A look at the state of science on nutrition’s relationship with eczema.
The internet is rife with advice on what to eat—and what not to eat—to promote skin health. And in some cases, that advice treads boldly beyond the territory of basic health to address bona fide skin conditions, like eczema.
But as we’ve learned time and again, though the internet may be rife with advice, there’s no guarantee that the advice is right. And when it comes to eczema, even scientists at the cutting edge of the disorder’s pathology are only beginning to untangle the complicated web of factors behind it.
So any online buzz over a nutritional eczema “cure” isn’t just wildly preliminary; it’s wild, full-stop. But as for the possibility of soothing eczema’s sting via supplementary intervention: Well, that’s a prospect that may eventually be within reach. And for those suffering from that sting—or itch, or redness—the prospect of relief can’t come soon enough.
Constellation of Conditions
Part of what makes eczema such a complicated concern is that it’s not, in fact, a single concern. As Amanda Frick, ND, LAc, vice president of medical affairs, Thorne (New York City), puts it, “Eczema is a broad term for a group of inflammatory skin conditions often associated with dry and itchy skin. And though there’re multiple types, the three most common are atopic dermatitis, contact dermatitis, and seborrheic dermatitis.”
Atopic dermatitis (AD) is the most familiar to the general public, and it often manifests as red, itchy patches in the elbow creases, behind the knees, and on the arms, legs, hands, and face. It tends to afflict those with a family history of allergies or asthma, notes Ariati Aris, scientific affairs specialist, PhytoGaia Sdn Bhd (Kuala Lumpur, Malaysia), and usually first emerges in childhood, with occasional flare-ups persisting into adulthood. And in terms of prevalence, AD is “quite common,” she notes, “with approximately one out of every 10 babies and young children developing symptoms.”
Contact dermatitis, meanwhile, “occurs when the skin reacts to substances that come into contact with it,” Aris continues, “such as irritants like chemicals or detergents, or allergens like poison ivy, fragrances and preservatives, or certain metals.”
And seborrheic dermatitis, as its name suggests, affects skin rich in sebaceous—i.e., oil—glands, as on the face (particularly around the eyebrows and nose), scalp, chest, back, and underarms. And as Aris points out, “It often presents as waxy, flaky, red skin and is commonly associated with dandruff.”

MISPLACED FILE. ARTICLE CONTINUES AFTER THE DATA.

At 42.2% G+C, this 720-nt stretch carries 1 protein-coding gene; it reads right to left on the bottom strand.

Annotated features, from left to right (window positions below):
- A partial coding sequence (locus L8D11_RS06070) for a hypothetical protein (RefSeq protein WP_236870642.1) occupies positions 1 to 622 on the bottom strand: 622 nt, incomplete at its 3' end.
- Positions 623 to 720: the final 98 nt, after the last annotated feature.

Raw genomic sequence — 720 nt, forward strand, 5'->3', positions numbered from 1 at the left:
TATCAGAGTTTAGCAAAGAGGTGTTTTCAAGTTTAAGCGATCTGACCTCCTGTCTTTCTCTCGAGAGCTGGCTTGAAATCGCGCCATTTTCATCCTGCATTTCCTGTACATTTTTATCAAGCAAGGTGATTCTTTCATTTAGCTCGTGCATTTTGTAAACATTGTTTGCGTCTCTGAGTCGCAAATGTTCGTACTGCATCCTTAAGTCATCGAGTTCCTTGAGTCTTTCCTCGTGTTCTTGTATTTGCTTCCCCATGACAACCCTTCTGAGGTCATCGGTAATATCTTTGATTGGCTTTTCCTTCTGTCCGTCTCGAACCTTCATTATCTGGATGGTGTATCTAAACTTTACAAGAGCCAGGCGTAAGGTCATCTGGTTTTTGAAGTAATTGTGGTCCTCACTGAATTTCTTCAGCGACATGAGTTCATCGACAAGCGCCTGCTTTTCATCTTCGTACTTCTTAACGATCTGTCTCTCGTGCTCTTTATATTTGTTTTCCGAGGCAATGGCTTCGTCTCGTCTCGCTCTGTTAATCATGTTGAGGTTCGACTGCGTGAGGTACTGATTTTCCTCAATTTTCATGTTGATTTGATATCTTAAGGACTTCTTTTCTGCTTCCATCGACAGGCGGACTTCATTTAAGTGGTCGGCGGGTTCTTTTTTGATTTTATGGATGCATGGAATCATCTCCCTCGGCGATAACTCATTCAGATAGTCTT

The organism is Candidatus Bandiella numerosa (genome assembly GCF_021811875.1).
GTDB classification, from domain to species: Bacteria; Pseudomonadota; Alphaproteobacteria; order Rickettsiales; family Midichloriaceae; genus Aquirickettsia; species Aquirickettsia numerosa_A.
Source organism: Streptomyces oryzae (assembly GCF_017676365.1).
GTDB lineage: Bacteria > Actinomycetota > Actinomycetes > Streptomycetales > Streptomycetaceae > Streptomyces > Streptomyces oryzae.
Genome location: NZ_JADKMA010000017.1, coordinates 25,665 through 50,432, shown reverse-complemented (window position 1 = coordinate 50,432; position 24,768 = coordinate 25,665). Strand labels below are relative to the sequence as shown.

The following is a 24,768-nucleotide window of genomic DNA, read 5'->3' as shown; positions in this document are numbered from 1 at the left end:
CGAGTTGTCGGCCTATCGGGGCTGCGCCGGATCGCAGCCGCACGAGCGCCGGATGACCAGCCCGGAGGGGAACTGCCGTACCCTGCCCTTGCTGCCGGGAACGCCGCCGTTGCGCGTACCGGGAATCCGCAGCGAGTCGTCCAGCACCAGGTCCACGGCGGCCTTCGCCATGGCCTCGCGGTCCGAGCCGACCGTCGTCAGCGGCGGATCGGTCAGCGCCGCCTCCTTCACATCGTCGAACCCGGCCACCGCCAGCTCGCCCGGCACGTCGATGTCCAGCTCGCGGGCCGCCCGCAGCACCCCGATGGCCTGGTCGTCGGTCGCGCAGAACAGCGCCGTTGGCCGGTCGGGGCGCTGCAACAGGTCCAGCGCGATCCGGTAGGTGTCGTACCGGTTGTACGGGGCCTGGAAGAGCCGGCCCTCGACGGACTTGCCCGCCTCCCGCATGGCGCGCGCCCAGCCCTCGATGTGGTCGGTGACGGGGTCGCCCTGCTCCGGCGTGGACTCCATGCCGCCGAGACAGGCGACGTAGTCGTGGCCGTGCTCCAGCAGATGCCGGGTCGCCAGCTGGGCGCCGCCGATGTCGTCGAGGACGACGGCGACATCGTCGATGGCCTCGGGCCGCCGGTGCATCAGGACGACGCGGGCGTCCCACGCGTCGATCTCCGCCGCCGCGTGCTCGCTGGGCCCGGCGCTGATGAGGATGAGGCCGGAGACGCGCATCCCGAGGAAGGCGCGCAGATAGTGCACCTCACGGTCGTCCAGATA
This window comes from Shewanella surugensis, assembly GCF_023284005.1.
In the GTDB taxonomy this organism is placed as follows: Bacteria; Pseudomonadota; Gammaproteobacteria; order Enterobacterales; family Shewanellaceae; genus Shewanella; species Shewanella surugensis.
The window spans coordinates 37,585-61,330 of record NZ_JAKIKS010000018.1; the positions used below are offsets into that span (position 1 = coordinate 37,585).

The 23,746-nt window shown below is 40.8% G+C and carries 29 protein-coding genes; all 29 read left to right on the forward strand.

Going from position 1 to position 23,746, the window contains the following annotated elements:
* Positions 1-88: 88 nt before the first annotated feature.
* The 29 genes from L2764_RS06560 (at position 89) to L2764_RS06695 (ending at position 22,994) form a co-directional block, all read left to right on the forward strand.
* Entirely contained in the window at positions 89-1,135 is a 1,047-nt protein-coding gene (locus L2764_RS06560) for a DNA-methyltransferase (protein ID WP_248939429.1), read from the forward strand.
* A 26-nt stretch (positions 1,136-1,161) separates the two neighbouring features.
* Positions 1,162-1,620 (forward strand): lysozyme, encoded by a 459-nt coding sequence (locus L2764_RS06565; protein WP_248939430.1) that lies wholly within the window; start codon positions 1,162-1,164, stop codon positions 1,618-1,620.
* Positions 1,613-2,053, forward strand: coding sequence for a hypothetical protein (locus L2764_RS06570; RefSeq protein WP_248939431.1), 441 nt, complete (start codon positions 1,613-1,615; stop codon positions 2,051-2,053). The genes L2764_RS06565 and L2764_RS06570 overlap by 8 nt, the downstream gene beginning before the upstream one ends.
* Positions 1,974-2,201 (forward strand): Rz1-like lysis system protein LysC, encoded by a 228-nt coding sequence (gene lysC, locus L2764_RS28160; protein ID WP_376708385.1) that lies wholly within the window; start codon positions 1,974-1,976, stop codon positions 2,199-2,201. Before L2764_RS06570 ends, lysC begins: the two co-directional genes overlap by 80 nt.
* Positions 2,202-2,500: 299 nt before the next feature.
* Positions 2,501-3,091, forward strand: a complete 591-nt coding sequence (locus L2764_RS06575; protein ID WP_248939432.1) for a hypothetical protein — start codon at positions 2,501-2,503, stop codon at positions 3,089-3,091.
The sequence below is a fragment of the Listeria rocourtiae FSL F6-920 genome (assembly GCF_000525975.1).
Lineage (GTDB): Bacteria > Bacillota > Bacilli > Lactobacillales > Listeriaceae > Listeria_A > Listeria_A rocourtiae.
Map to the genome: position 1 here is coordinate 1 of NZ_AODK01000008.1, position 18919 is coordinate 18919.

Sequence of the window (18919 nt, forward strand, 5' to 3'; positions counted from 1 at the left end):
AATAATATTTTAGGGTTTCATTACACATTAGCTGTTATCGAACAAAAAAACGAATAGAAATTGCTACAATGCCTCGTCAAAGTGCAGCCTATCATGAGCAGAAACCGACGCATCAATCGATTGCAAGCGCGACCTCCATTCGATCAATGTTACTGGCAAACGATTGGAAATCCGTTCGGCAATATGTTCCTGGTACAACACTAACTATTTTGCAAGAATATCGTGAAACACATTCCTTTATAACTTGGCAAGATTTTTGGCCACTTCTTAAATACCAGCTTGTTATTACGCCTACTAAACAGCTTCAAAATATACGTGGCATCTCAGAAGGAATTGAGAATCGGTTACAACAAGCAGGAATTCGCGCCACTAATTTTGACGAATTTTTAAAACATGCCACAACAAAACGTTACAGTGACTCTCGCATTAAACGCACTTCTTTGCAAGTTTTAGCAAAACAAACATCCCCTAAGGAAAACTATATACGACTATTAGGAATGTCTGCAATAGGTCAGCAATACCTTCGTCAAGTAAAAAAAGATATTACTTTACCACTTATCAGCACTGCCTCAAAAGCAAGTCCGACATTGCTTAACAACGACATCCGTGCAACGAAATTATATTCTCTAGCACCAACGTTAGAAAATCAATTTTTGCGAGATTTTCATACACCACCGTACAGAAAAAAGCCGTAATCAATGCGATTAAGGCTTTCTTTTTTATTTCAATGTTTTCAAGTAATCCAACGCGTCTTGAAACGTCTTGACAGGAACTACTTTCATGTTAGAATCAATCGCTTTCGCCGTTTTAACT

None of this sounds very fun—and it isn’t. As Paula Simpson, a nutricosmetics innovation and formulation expert and founder of Nutribloom Consulting (New York and Toronto), points out, “Eczema can affect any part of the body, from the head to the feet,” and in addition to the typical itching, crusting, and inflammation, “in more severe cases individuals may experience blisters, oozing of clear fluid during flare-ups, and the development of scaly patches.”
Eczema can even elevate the risk of infection. As Aris explains, “The skin’s outermost layer, the epidermis, acts as a barrier to protect against moisture loss and external irritants. In individuals with eczema, this barrier is often compromised, allowing irritants to enter and moisture to escape, leading to dryness and inflammation.”
Exploring the mechanism at the molecular level, it appears that increased quantities of the skin’s endogenous proteolytic enzymes, coupled with a decrease in the amount of ceramides—compounds that help the epidermis retain moisture—desiccate the skin, “setting up perfect conditions for pathogens, antigens, and irritants to enter the body through tiny pores and thus trigger both inflammation and potential infection1,” Simpson says.
But the condition’s symptoms aren’t just physical. As Aris explains, “Living with a chronic skin condition like eczema can take a toll on a person’s mental health.” Red, scaly, or weeping lesions—especially on the face and other visible features—can do a number on one’s confidence and self-esteem, she notes, “particularly in adolescent and adults,” and that makes anxiety, depression, and social isolation “all common among those with eczema.”
Adds Frick, “The constant irritation and itching causes distraction and physical discomfort that can severely impact quality of life. And to make things even more complicated, many eczema sufferers also experience flare-ups or exacerbation from the same emotional factors that the condition can cause.”
Managing eczema imposes its burdens, too, Aris adds—yet given that management is the closest we have to a cure, “it’s understandable that individuals with eczema may feel a considerable impact on their peace of mind and overall well-being,” she concludes.
That’s the Rub
Indeed, Frick notes, “Part of what makes eczema such a difficult condition is that we really haven’t identified solid causes or ways to treat the cause. The treatments we do have usually involve topical relief, as with steroid creams, to stem irritation, but these aren’t cures—merely palliative options.”
What we do know, however, is that a combination of genetic, environmental, and immune factors may underlie eczema.
For example, Simpson notes that mutations in the filaggrin gene, which is crucial to maintaining the epidermis’s structural integrity, “have been observed in connection with the condition.
“And people with eczema tend to have immune systems that react excessively to certain triggers, leading to skin inflammation and irritation,” Aris adds.
Atopic dermatitis specifically appears to associate with immune-system dysregulation, “primarily within two key subsets of CD4+ cells: T-helper 1 and T-helper 2,” notes Simpson. The condition can also elevate levels of eosinophils—white blood cells that participate in the body’s immune defense against allergens and infections. And in eczema’s allergic or extrinsic type, which Simpson says accounts for 70% to 80% of cases, “patients also often exhibit high serum levels of the antibody IgE.”1